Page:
If you’re looking for fresh strategies to support employees dealing with personal issues, you’re in the right place.
Happy employees produce their best work and perform better. The research bears this out. For instance, an Oxford University study found content employees are 13% more productive. Similarly, earlier Harvard Business Review reports claim that satisfied workers are 31% more productive.
Regardless of business size, you can’t underplay the importance of a supportive working environment. This includes both acknowledging and helping staff through work-related and personal crises.
It stands to reason that businesses that do are more likely to retain their workforce. For example, Millennials are 22 times more likely to work for companies that cultivate a high-trust culture where they feel safe.
Needless to say, the recent COVID-19 pandemic highlighted the importance of supportive workplace culture. One company doing just that is Ally Financial, which moved almost all its 8,700 staff to work from home. They also expanded their mental health, financial, and medical benefits. This includes tailored telephone consultations with appropriate professionals.
With that said, let’s look at 3 fresh strategies you can install to support employees dealing with personal issues.
Types of employee personal issues
It’s impossible to get through life without the occasional personal difficulty. For instance,
- The death of a friend or family member
- The severe illness of a close family member
- Mental health difficulties such as anxiety and depression
Rather than pretending these issues don’t exist, businesses can adopt a more strategic and compassionate approach to employees coping with personal crises.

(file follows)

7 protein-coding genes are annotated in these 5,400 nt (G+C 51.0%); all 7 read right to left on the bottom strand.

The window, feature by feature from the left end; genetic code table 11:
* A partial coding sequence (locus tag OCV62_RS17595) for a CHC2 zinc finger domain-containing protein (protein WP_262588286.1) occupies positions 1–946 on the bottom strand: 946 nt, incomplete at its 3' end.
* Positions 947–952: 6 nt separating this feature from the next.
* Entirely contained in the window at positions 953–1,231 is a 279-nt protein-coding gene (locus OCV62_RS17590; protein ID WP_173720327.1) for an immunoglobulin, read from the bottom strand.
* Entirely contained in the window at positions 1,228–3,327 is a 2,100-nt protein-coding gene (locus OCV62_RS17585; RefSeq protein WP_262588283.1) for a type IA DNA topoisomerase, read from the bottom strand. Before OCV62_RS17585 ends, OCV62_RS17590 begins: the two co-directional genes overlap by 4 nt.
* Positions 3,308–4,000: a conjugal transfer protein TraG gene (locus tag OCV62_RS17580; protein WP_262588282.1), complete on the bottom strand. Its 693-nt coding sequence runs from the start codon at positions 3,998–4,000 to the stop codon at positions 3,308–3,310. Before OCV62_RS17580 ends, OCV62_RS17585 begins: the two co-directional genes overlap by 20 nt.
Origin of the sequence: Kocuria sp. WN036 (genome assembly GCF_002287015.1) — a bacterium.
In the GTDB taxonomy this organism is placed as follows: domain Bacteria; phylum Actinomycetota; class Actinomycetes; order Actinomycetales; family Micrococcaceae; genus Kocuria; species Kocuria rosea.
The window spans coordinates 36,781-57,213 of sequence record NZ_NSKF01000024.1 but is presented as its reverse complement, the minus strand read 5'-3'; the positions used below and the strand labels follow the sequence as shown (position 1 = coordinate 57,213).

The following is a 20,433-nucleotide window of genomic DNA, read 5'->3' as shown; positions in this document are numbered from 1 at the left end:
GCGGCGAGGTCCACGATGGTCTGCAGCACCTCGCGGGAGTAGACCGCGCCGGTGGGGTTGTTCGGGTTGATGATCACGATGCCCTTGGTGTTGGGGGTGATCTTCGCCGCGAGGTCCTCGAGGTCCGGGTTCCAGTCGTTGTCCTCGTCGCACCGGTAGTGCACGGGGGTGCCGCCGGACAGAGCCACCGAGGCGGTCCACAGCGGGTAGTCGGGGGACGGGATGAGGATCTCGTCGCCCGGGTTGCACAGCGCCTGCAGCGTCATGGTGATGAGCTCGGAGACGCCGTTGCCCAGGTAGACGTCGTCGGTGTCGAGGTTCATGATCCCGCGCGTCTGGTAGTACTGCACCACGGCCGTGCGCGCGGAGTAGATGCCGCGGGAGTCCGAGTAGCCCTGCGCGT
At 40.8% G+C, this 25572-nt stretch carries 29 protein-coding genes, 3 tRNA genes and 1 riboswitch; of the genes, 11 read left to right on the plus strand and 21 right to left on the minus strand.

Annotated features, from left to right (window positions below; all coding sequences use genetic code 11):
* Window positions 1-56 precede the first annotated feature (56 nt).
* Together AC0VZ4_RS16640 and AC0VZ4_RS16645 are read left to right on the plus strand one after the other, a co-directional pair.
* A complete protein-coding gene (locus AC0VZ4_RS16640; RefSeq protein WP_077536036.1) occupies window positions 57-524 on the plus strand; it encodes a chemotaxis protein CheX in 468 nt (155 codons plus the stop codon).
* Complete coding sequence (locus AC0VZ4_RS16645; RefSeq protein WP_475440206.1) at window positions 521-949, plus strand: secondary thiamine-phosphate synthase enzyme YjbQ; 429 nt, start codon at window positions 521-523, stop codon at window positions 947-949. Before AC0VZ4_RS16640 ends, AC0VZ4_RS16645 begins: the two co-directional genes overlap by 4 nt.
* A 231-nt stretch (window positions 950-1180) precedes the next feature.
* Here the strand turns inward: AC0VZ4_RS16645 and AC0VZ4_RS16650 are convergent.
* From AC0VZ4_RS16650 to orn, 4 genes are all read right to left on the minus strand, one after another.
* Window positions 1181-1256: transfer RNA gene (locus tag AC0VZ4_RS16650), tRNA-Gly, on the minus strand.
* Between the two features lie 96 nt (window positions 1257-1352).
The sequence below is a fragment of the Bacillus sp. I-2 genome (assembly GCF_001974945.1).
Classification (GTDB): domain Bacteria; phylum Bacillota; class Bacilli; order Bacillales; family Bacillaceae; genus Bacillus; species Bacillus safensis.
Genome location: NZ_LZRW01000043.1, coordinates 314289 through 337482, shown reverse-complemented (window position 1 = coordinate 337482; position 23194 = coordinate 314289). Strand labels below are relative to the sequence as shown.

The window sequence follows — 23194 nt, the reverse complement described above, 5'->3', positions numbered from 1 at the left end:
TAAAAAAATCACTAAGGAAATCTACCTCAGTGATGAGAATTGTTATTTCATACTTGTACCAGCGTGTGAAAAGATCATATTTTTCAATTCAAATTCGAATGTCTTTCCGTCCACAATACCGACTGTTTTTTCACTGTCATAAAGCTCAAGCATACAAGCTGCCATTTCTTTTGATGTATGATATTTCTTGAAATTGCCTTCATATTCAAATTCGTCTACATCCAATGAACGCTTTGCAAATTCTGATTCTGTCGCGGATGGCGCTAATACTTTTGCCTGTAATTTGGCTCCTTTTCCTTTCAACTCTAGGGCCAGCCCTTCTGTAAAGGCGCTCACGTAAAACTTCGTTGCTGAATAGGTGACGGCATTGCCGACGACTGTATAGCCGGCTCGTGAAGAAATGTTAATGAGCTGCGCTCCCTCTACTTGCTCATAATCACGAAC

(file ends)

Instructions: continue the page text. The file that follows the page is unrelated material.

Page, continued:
Strategies to support an employee dealing with personal issues
In the first instance, it’s essential to identify that whatever the employee is experiencing is, in fact, a personal issue and not something work-related. For example, stress caused by work conditions or other work-related matters, like work overload.
Once it’s clear the matter is a personal one, there are a few strategies you could adopt:
Strategy #1: Show empathy
Managers and HR professionals are first and foremost employers, not their employees’ friends. But, when presented with an employee’s personal issue, the best approach is to adopt listening and empathy skills. Next, you need to determine whether it affects the employee’s work and how.
It’s always important not to blur the lines between employer and friend/therapist and stick to the facts. However, an employer that shows empathy and compassion demonstrates they’re prepared to listen.
An empathetic workplace culture encourages employees to feel safe in their working environment. This means being able to trust their employer to keep personal issues confidential. Also, where appropriate, provide supportive solutions so they can continue working productively.
It’s worth noting, a report from the American Psychological Association found that as little as 17% of employees would recommend a company as an excellent place to work if leadership isn’t committed to wellness.